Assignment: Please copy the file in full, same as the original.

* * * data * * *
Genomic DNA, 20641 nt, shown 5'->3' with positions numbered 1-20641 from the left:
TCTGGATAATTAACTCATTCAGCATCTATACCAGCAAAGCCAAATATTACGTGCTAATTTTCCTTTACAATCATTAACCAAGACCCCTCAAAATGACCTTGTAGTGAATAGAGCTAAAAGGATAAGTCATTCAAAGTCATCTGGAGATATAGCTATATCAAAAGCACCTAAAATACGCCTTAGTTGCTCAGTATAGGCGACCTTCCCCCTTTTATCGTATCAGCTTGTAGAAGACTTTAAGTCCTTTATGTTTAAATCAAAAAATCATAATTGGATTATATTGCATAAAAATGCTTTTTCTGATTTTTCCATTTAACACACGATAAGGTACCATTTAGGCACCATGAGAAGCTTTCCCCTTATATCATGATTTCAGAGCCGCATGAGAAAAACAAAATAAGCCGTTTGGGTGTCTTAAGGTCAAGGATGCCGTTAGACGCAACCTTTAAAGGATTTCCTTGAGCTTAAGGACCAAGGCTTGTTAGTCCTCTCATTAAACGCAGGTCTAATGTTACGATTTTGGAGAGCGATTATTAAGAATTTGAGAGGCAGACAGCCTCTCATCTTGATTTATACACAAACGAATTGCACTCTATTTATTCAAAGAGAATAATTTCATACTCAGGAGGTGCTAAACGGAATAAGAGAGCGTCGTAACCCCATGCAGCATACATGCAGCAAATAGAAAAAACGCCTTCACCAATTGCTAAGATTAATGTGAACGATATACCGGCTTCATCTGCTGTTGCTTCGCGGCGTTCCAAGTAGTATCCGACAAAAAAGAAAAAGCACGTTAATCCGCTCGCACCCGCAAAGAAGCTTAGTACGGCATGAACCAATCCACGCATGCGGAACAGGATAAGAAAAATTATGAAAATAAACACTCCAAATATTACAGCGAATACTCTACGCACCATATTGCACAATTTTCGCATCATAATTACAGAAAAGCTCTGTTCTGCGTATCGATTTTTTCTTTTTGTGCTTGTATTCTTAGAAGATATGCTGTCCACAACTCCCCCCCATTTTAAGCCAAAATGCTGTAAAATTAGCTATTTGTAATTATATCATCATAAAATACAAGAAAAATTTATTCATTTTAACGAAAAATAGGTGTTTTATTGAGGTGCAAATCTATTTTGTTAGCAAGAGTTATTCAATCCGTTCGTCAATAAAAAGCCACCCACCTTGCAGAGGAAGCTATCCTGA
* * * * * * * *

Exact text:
Genomic DNA, 20641 nt, shown 5'->3' with positions numbered 1-20641 from the left:
TCTGGATAATTAACTCATTCAGCATCTATACCAGCAAAGCCAAATATTACGTGCTAATTTTCCTTTACAATCATTAACCAAGACCCCTCAAAATGACCTTGTAGTGAATAGAGCTAAAAGGATAAGTCATTCAAAGTCATCTGGAGATATAGCTATATCAAAAGCACCTAAAATACGCCTTAGTTGCTCAGTATAGGCGACCTTCCCCCTTTTATCGTATCAGCTTGTAGAAGACTTTAAGTCCTTTATGTTTAAATCAAAAAATCATAATTGGATTATATTGCATAAAAATGCTTTTTCTGATTTTTCCATTTAACACACGATAAGGTACCATTTAGGCACCATGAGAAGCTTTCCCCTTATATCATGATTTCAGAGCCGCATGAGAAAAACAAAATAAGCCGTTTGGGTGTCTTAAGGTCAAGGATGCCGTTAGACGCAACCTTTAAAGGATTTCCTTGAGCTTAAGGACCAAGGCTTGTTAGTCCTCTCATTAAACGCAGGTCTAATGTTACGATTTTGGAGAGCGATTATTAAGAATTTGAGAGGCAGACAGCCTCTCATCTTGATTTATACACAAACGAATTGCACTCTATTTATTCAAAGAGAATAATTTCATACTCAGGAGGTGCTAAACGGAATAAGAGAGCGTCGTAACCCCATGCAGCATACATGCAGCAAATAGAAAAAACGCCTTCACCAATTGCTAAGATTAATGTGAACGATATACCGGCTTCATCTGCTGTTGCTTCGCGGCGTTCCAAGTAGTATCCGACAAAAAAGAAAAAGCACGTTAATCCGCTCGCACCCGCAAAGAAGCTTAGTACGGCATGAACCAATCCACGCATGCGGAACAGGATAAGAAAAATTATGAAAATAAACACTCCAAATATTACAGCGAATACTCTACGCACCATATTGCACAATTTTCGCATCATAATTACAGAAAAGCTCTGTTCTGCGTATCGATTTTTTCTTTTTGTGCTTGTATTCTTAGAAGATATGCTGTCCACAACTCCCCCCCATTTTAAGCCAAAATGCTGTAAAATTAGCTATTTGTAATTATATCATCATAAAATACAAGAAAAATTTATTCATTTTAACGAAAAATAGGTGTTTTATTGAGGTGCAAATCTATTTTGTTAGCAAGAGTTATTCAATCCGTTCGTCAATAAAAAGCCACCCACCTTGCAGAGGAAGCTATCCTGA